Regional Jobs Report: States See Uneven Recovery

Written by Peter Wright

Since the severe pandemic-led job losses of March and April, all regions and all states have seen some level of recovery, though not on a uniform basis. The recovery in Michigan has far exceeded that of Texas, for example, a reversal of what is considered the normal employment pattern.

Comparing September to April on a state-by-state basis, Michigan employment has improved the most at 18 percent, followed by Vermont at 15.9 percent and Nevada at 13.9 percent. States with the highest number of employed people are New York, Florida, Texas and California, which have recovered by 10.2 percent, 8.1 percent, 5.7 percent and 6.6 percent, respectively. On a regional basis comparing Q3 with Q2 2020, the North East and New England have performed the best with job increases of 5.0 and 4.9 percent. South Central has performed the worst with a 1.4 percent increase.

Third-quarter regional employment data by state was released by the Bureau of Labor Statistics (BLS) on Oct. 21. The state data follows and confirms the employment situation that we reported at the national level two weeks ago. The states compile their employment numbers independently of the feds, and then both are reported by the BLS. In the first three quarters of 2020, the states reported a total number of job losses of 10.076 million and the feds reported losses of 10.278 million. Our report covers only the lower 48 states and the state numbers don’t include individuals such as those in the military who are employed overseas. Therefore, the federal and state totals are close. Figure 1 shows the history of federal data totals since 1992 and Figure 2 shows the same format for the state data.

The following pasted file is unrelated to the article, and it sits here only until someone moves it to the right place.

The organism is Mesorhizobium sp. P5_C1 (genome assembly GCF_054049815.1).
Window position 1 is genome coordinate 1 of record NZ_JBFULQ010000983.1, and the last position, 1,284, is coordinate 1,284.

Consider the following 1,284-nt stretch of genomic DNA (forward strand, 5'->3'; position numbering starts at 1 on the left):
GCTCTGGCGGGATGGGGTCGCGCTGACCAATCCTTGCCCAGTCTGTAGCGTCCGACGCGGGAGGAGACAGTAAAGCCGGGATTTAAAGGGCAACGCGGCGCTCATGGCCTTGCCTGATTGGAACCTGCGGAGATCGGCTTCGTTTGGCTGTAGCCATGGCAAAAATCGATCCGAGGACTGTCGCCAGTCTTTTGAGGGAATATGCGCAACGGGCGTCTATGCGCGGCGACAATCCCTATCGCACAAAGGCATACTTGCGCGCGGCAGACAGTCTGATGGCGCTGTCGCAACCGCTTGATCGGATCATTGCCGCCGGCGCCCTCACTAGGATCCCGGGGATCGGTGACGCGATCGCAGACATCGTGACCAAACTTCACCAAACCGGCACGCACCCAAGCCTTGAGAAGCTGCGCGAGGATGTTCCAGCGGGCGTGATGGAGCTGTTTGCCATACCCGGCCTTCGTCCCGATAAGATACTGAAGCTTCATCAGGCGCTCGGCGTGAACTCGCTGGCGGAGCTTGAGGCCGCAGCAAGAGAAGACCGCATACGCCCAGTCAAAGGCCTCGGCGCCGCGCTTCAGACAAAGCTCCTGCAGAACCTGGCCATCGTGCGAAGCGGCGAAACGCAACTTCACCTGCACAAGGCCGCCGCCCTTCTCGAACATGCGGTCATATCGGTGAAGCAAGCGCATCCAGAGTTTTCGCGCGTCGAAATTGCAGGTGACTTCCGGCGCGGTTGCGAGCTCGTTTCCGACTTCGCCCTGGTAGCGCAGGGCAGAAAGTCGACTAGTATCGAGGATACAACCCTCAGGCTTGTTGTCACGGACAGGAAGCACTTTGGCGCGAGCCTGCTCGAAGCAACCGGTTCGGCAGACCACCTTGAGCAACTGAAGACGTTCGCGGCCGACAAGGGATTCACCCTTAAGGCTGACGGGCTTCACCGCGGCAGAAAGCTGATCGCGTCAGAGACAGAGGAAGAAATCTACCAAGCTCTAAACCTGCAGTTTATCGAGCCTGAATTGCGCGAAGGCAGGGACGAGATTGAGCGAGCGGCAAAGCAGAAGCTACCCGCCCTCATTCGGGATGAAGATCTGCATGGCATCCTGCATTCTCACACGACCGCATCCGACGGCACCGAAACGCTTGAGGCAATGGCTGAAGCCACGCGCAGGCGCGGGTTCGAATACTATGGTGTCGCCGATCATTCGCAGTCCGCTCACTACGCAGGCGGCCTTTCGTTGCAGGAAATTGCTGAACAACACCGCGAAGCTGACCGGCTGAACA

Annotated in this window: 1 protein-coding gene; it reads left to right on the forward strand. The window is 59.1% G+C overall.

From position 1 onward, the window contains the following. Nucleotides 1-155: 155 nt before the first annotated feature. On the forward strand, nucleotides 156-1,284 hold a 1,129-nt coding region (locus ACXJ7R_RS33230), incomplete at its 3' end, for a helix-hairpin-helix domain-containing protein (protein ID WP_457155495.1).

SMU has graphs in the same format for 10 geographic regions and can produce them for individual states on request. Figure 3 shows the history of the South Central region.

The 10 geographic regions described in this report are:

New England (CT, ME, MA, NH, RI, VT)

North East (NY, PA, NJ)

Mid Atlantic (DE, DC, MD, NC, SC, VA, WV)

North Central (IA, KS, MN, MO, NE, ND, SD)

East North Central (IL, IN, MI, OH, WI)

East South Central (AL, KY, MS, TN)

South Central (TX, OK, LA, AR)

Mountain (AZ, CO, ID, MT, NV, NM, UT, WY)

Pacific (CA, OR, WA)

South East (FL, GA)

Table 1 shows the seasonally adjusted history of employment changes by region since Q1 2017. In Q3 2020, all regions recovered to some degree. The North East gained the most jobs and the East South Central gained the least.

Table 2 shows the change in employment by region in the first three quarters of 2020. Based on state data, the nation as a whole lost 13.856 million jobs in the first three quarters of 2020 (Table 2).

The Pacific region continues to have the highest number of people employed, followed by the East North Central. Year over year, the North East, Pacific and East North Central regions have lost the most jobs, and on a percentage basis these accounted for three of the four highest losses. From Q3 2019 through Q3 2020, the Mountain region suffered the least on a percentage basis followed by the East South Central and the South East (Table 3).

Latest in Economy